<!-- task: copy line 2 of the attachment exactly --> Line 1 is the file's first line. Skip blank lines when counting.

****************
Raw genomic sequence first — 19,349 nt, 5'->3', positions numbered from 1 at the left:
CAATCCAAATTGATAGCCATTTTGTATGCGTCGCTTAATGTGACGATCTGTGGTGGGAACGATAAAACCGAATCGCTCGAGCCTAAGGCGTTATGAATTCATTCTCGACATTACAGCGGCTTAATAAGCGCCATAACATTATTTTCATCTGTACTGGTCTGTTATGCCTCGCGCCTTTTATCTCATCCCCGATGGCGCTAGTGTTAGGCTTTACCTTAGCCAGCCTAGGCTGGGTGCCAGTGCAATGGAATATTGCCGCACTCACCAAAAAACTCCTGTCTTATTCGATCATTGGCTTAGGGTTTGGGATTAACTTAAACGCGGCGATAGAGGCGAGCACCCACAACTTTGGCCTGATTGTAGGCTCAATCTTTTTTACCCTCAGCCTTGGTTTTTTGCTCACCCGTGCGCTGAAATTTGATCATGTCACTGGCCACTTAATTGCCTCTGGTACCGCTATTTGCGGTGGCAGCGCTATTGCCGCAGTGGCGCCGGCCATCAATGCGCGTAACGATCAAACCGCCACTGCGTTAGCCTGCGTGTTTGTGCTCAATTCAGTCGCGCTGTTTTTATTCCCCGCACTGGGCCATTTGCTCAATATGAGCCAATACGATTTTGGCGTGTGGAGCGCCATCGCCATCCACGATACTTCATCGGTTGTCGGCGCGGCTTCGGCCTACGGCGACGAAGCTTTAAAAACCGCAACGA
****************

CAATCCAAATTGATAGCCATTTTGTATGCGTCGCTTAATGTGACGATCTGTGGTGGGAACGATAAAACCGAATCGCTCGAGCCTAAGGCGTTATGAATTCATTCTCGACATTACAGCGGCTTAATAAGCGCCATAACATTATTTTCATCTGTACTGGTCTGTTATGCCTCGCGCCTTTTATCTCATCCCCGATGGCGCTAGTGTTAGGCTTTACCTTAGCCAGCCTAGGCTGGGTGCCAGTGCAATGGAATATTGCCGCACTCACCAAAAAACTCCTGTCTTATTCGATCATTGGCTTAGGGTTTGGGATTAACTTAAACGCGGCGATAGAGGCGAGCACCCACAACTTTGGCCTGATTGTAGGCTCAATCTTTTTTACCCTCAGCCTTGGTTTTTTGCTCACCCGTGCGCTGAAATTTGATCATGTCACTGGCCACTTAATTGCCTCTGGTACCGCTATTTGCGGTGGCAGCGCTATTGCCGCAGTGGCGCCGGCCATCAATGCGCGTAACGATCAAACCGCCACTGCGTTAGCCTGCGTGTTTGTGCTCAATTCAGTCGCGCTGTTTTTATTCCCCGCACTGGGCCATTTGCTCAATATGAGCCAATACGATTTTGGCGTGTGGAGCGCCATCGCCATCCACGATACTTCATCGGTTGTCGGCGCGGCTTCGGCCTACGGCGACGAAGCTTTAAAAACCGCAACGA